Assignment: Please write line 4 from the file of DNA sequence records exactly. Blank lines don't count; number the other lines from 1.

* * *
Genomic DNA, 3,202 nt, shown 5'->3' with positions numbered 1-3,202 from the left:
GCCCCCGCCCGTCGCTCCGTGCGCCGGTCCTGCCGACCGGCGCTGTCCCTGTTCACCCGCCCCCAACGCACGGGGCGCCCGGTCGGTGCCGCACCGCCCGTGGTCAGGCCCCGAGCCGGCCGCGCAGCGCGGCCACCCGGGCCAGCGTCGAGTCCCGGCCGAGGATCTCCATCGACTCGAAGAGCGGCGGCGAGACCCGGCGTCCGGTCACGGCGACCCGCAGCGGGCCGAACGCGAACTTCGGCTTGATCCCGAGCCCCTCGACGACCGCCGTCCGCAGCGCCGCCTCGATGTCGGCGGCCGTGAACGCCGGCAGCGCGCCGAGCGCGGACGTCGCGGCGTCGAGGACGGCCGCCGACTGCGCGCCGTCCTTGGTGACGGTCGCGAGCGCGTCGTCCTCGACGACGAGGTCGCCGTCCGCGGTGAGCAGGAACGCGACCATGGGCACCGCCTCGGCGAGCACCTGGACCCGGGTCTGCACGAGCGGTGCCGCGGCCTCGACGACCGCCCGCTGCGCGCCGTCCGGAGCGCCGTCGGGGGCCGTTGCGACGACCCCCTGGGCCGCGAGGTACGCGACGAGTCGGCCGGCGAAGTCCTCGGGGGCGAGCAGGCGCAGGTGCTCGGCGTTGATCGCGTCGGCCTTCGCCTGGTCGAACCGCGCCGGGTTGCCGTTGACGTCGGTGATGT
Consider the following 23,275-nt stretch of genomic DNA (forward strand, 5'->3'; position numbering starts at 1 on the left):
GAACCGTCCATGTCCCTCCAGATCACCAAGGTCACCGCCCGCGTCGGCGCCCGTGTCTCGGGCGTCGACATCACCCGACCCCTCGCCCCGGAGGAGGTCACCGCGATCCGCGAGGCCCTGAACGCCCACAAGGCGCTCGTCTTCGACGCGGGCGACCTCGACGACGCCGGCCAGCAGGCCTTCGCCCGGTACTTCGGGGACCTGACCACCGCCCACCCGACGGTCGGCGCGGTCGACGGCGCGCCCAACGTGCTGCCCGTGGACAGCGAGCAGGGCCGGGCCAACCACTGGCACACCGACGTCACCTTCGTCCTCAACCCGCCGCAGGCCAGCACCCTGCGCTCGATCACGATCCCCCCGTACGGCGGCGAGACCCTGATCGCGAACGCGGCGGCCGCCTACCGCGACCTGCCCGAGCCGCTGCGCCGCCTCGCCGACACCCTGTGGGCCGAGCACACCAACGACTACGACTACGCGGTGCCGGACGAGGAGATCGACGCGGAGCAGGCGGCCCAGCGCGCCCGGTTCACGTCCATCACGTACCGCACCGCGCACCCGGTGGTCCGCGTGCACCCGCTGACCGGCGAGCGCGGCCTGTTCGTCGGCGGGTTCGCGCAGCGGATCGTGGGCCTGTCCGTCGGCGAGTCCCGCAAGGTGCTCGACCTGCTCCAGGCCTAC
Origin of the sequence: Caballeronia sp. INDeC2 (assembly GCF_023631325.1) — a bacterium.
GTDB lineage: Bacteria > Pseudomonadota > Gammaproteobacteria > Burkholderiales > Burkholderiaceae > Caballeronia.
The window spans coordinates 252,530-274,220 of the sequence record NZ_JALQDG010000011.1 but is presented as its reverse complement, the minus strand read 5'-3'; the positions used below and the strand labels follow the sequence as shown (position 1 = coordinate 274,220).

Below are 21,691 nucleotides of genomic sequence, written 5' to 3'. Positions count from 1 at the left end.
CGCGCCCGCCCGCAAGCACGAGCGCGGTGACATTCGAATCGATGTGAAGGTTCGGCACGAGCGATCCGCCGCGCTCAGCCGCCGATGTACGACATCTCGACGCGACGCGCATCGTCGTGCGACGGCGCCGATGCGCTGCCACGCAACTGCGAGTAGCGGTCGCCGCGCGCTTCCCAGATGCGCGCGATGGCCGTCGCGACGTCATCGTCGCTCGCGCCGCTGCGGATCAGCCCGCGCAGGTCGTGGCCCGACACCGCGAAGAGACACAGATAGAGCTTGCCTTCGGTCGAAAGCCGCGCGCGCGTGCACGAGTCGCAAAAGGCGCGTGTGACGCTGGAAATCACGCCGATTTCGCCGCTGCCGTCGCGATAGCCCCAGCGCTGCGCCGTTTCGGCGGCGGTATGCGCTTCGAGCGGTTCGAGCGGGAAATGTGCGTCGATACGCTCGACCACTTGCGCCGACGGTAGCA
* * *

GAACCGTCCATGTCCCTCCAGATCACCAAGGTCACCGCCCGCGTCGGCGCCCGTGTCTCGGGCGTCGACATCACCCGACCCCTCGCCCCGGAGGAGGTCACCGCGATCCGCGAGGCCCTGAACGCCCACAAGGCGCTCGTCTTCGACGCGGGCGACCTCGACGACGCCGGCCAGCAGGCCTTCGCCCGGTACTTCGGGGACCTGACCACCGCCCACCCGACGGTCGGCGCGGTCGACGGCGCGCCCAACGTGCTGCCCGTGGACAGCGAGCAGGGCCGGGCCAACCACTGGCACACCGACGTCACCTTCGTCCTCAACCCGCCGCAGGCCAGCACCCTGCGCTCGATCACGATCCCCCCGTACGGCGGCGAGACCCTGATCGCGAACGCGGCGGCCGCCTACCGCGACCTGCCCGAGCCGCTGCGCCGCCTCGCCGACACCCTGTGGGCCGAGCACACCAACGACTACGACTACGCGGTGCCGGACGAGGAGATCGACGCGGAGCAGGCGGCCCAGCGCGCCCGGTTCACGTCCATCACGTACCGCACCGCGCACCCGGTGGTCCGCGTGCACCCGCTGACCGGCGAGCGCGGCCTGTTCGTCGGCGGGTTCGCGCAGCGGATCGTGGGCCTGTCCGTCGGCGAGTCCCGCAAGGTGCTCGACCTGCTCCAGGCCTAC